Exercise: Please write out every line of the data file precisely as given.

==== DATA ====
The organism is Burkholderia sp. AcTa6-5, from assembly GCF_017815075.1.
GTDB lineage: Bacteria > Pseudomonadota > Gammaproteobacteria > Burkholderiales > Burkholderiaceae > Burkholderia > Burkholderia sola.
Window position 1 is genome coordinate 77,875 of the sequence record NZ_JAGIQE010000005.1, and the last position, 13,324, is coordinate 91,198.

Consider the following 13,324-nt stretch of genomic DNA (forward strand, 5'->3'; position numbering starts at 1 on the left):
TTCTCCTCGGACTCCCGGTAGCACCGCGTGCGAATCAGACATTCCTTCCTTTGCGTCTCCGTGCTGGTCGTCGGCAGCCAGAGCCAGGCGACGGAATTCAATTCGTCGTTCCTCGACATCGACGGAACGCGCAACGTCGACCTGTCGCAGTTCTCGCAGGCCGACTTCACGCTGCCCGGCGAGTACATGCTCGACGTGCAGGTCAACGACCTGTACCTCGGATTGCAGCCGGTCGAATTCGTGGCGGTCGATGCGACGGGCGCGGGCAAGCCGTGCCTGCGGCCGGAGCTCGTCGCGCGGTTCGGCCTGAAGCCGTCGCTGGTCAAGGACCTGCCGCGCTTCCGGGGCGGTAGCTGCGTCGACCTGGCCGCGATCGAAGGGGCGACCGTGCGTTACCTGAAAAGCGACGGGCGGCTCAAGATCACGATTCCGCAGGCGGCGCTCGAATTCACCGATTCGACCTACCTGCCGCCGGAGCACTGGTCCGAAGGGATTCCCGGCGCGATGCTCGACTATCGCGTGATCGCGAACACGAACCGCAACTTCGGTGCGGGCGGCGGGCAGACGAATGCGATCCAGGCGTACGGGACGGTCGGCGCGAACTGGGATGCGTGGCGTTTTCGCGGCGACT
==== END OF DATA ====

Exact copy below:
The organism is Burkholderia sp. AcTa6-5, from assembly GCF_017815075.1.
GTDB lineage: Bacteria > Pseudomonadota > Gammaproteobacteria > Burkholderiales > Burkholderiaceae > Burkholderia > Burkholderia sola.
Window position 1 is genome coordinate 77,875 of the sequence record NZ_JAGIQE010000005.1, and the last position, 13,324, is coordinate 91,198.

Consider the following 13,324-nt stretch of genomic DNA (forward strand, 5'->3'; position numbering starts at 1 on the left):
TTCTCCTCGGACTCCCGGTAGCACCGCGTGCGAATCAGACATTCCTTCCTTTGCGTCTCCGTGCTGGTCGTCGGCAGCCAGAGCCAGGCGACGGAATTCAATTCGTCGTTCCTCGACATCGACGGAACGCGCAACGTCGACCTGTCGCAGTTCTCGCAGGCCGACTTCACGCTGCCCGGCGAGTACATGCTCGACGTGCAGGTCAACGACCTGTACCTCGGATTGCAGCCGGTCGAATTCGTGGCGGTCGATGCGACGGGCGCGGGCAAGCCGTGCCTGCGGCCGGAGCTCGTCGCGCGGTTCGGCCTGAAGCCGTCGCTGGTCAAGGACCTGCCGCGCTTCCGGGGCGGTAGCTGCGTCGACCTGGCCGCGATCGAAGGGGCGACCGTGCGTTACCTGAAAAGCGACGGGCGGCTCAAGATCACGATTCCGCAGGCGGCGCTCGAATTCACCGATTCGACCTACCTGCCGCCGGAGCACTGGTCCGAAGGGATTCCCGGCGCGATGCTCGACTATCGCGTGATCGCGAACACGAACCGCAACTTCGGTGCGGGCGGCGGGCAGACGAATGCGATCCAGGCGTACGGGACGGTCGGCGCGAACTGGGATGCGTGGCGTTTTCGCGGCGACT